Weekly Mishmash: October 12-18
Anne of Green Gables (1934). A wholesomely entertaining Cliff Notes version of L.M. Montgomery’s classic books. I see it as a very ’30s RKO literary adaptation, and a less satisfying companion to George Cukor’s Little Women from the previous year. Anne Shirley (she named herself after this role) plays the character a tad too obnoxiously, but she has an ingratiating charm that fits the curious Anne well.
The Devil’s Sword (1984). This one took me on a flashback to 1983: my dad, my two brothers and I were trying to decided what film to see. Most of us were leaning toward Airplane 2, but my older brother was absolutely hellbent on seeing a 3-D action adventure opus called Treasure of the Four Crowns. Majority ruled that day, but eventually we also saw Four Crowns as well — and it suuuucked. The Devil’s Sword, a cheesy Indonesian sword ‘n scorcery fest, is cut from the same mold. There’s a good guy and a bad guy, both trying to obtain a magical sword from the crocodile queen and her harem of Solid Gold dancers, along with several kung-fu fights, a badass old witch, and a boulder used as transportation device. In its defense, I was sufficiently intrigued by the wackiness to stay tuned to the film’s predictable conclusion. This would have been ten times better given a MST3K treatment, however.
Fallen Angel (1945). Good, not great, noir from many of the same personnel who worked on Laura. Dana Andrews is admirably sleazy as a chiseler who simultaneously pursues Alice Faye’s rich yet dim church organist and Linda Darnell’s hotsy-totsy waitress. The film is beautifully directed by Otto Preminger and filled with many sharp exchanges; I’d rate it higher if Dana wasn’t such a cad and the story wasn’t so familiar.
Hugo Montenegro — Moog Power. One of those kitschy ’60s albums that I’ve always been curious about. This week, I came across a RapidShare download of the album (get it while it’s hot!) and finally got to hear why this was considered a crate digging gem for a time. About as ’60s as Sammy Davis Jr. in gold chains and a paisley nehru jacket, and just as inappropriately groovy. I love the white-bread male chorus on “More Today Than Yesterday” and “Traces,” and the dynamic “MacArthur Park” is tagged for definite inclusion on my next mix — which should be posted here next week. Keep yer ears peeled.
Targets (1968). Fascinating and intense film about a retiring horror film star (Boris Karloff, excellent) who decides to make one last public appearance — at a drive-in with a gun-toting maniac on the loose! Peter Bogdonavich directs and has a supporting role as actor. This movie has a distinctly modern take on violence in society, very detached and cool, and it results in a film that stays with you long after you viewed it. Scenes with the deceptively boyish looking killer on top of a water tower, dispatching highway motorists with chilling accuracy, have an uncomfortable resemblance to the Zapruder film (and this was only five years after the Kennedy assassination!). On a superficial note, I love the tacky blue-on-blue interior decoration on the sniper’s family home. My hat’s off to the set dresser who achieved that perfect Lawrence Welk Minimalist look.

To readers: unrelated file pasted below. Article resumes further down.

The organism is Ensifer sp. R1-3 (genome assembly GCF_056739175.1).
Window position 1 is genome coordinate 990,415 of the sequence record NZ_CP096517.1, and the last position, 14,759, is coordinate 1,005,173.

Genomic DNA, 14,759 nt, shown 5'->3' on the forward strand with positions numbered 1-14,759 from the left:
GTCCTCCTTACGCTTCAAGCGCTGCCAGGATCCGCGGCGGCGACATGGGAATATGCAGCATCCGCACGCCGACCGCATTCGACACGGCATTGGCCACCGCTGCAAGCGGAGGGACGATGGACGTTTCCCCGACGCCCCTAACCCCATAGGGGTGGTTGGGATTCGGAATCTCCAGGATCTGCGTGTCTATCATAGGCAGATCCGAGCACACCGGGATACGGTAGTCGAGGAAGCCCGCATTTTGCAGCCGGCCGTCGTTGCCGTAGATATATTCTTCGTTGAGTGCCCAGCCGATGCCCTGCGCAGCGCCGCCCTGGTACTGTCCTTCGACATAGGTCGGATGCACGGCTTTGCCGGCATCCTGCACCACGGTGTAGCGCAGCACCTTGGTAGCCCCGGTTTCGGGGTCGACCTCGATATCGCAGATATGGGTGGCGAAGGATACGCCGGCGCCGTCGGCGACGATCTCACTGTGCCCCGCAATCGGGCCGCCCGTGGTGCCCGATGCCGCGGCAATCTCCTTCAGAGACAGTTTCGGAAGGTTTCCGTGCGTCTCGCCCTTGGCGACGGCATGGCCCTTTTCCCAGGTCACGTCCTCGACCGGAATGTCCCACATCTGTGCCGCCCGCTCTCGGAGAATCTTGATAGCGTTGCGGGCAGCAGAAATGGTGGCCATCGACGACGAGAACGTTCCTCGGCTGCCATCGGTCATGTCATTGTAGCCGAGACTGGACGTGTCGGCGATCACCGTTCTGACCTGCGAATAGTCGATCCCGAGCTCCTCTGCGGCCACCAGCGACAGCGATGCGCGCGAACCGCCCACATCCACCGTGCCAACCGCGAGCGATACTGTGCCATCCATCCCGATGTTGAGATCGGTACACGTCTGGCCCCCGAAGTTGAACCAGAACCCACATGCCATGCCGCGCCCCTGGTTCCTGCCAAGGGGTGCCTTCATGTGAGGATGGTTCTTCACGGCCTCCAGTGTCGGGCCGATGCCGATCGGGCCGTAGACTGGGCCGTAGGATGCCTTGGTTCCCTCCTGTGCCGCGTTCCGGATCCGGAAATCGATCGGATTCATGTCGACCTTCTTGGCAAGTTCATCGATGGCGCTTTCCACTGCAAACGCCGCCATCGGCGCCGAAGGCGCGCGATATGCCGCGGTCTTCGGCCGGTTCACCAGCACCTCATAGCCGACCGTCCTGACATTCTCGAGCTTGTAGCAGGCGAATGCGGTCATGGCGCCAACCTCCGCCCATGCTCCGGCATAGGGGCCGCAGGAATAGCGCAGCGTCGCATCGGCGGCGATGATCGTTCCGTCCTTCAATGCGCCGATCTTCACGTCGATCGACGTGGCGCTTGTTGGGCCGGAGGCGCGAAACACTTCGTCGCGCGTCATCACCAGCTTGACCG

Taxi to the Dark Side (2007). Compelling documentary from Alex Gibney, director of the equally hard-hitting Enron: The Smartest Guys in the Room. This time Gibney turns his lens on an innocent Afghan taxi driver who was interrogated and tortured to death in 2002. This man’s story serves as a springboard toward discussions about Abu Ghraib, Guantanamo Bay, and the Bush administration’s underhanded attempts to redefine “torture” for its own means. While some methods might be more humane than others (forced Devil’s Sword viewings, perhaps?), torture is torture. The most refreshing aspect of this film is that it’s told in a straightforward manner with no obvious agenda. Having the people who were there speaking on what happened is its most effective narrative device. Oh, and Bush still sucks, pass it on.
Your Money Or Your Life: Transforming Your Relationship With Money And Achieving Financial Independence by Joe Dominguez and Vicki Robin. This was recommended to me by J.D. Roth of Get Rich Slowly fame a few years back; it didn’t enter my mind again until recently when I spied it on a thrift store shelf and purchased it for, like, a dollar (something the authors would approve of, I’m sure). Although published in the early ’90s, much of the sensible advice proffered carries even more relevance in today’s credit-strapped economic climate. I’m surprised at how much of the authors’ regime Christopher and I already follow. Get out of debt. Pay off your entire credit card every month. Cut out anything that uses excessive energy (you’d be amazed at how easy it is to live without a dishwasher or clothes dryer). Buy only stuff you need. Prioritize your life and weed out expensive hobbies and/or cash-sucking activities (buying new work clothes, for instance). I’d agree with J.D. that this book’s tone gets a bit New-Agey at times, but reading it inspired me to take steps further and track all of my income/expenses. I really need to know if my paltry income as a freelance designer is covering more than half of our household expenses. This book frequently gets republished; the next paperback edition comes out in December.